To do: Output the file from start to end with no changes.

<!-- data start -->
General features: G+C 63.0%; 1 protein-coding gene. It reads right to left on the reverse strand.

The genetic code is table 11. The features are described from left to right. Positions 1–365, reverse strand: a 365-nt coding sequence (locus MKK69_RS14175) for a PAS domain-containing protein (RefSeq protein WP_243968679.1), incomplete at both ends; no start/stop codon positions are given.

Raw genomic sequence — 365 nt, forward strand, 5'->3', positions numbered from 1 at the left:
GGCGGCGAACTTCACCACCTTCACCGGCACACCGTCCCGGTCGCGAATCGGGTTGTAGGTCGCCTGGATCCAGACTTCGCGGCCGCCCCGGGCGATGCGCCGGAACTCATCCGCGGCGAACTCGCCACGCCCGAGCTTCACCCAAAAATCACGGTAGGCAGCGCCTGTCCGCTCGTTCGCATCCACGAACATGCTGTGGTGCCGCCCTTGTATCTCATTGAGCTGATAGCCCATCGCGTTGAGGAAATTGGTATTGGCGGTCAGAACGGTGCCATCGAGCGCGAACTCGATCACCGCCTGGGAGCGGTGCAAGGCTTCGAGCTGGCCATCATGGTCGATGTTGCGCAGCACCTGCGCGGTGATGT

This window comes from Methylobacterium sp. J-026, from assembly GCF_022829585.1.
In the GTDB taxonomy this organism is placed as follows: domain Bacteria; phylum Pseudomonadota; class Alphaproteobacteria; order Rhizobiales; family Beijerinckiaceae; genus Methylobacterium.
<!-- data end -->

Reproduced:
General features: G+C 63.0%; 1 protein-coding gene. It reads right to left on the reverse strand.

The genetic code is table 11. The features are described from left to right. Positions 1–365, reverse strand: a 365-nt coding sequence (locus MKK69_RS14175) for a PAS domain-containing protein (RefSeq protein WP_243968679.1), incomplete at both ends; no start/stop codon positions are given.

Raw genomic sequence — 365 nt, forward strand, 5'->3', positions numbered from 1 at the left:
GGCGGCGAACTTCACCACCTTCACCGGCACACCGTCCCGGTCGCGAATCGGGTTGTAGGTCGCCTGGATCCAGACTTCGCGGCCGCCCCGGGCGATGCGCCGGAACTCATCCGCGGCGAACTCGCCACGCCCGAGCTTCACCCAAAAATCACGGTAGGCAGCGCCTGTCCGCTCGTTCGCATCCACGAACATGCTGTGGTGCCGCCCTTGTATCTCATTGAGCTGATAGCCCATCGCGTTGAGGAAATTGGTATTGGCGGTCAGAACGGTGCCATCGAGCGCGAACTCGATCACCGCCTGGGAGCGGTGCAAGGCTTCGAGCTGGCCATCATGGTCGATGTTGCGCAGCACCTGCGCGGTGATGT

This window comes from Methylobacterium sp. J-026, from assembly GCF_022829585.1.
In the GTDB taxonomy this organism is placed as follows: domain Bacteria; phylum Pseudomonadota; class Alphaproteobacteria; order Rhizobiales; family Beijerinckiaceae; genus Methylobacterium.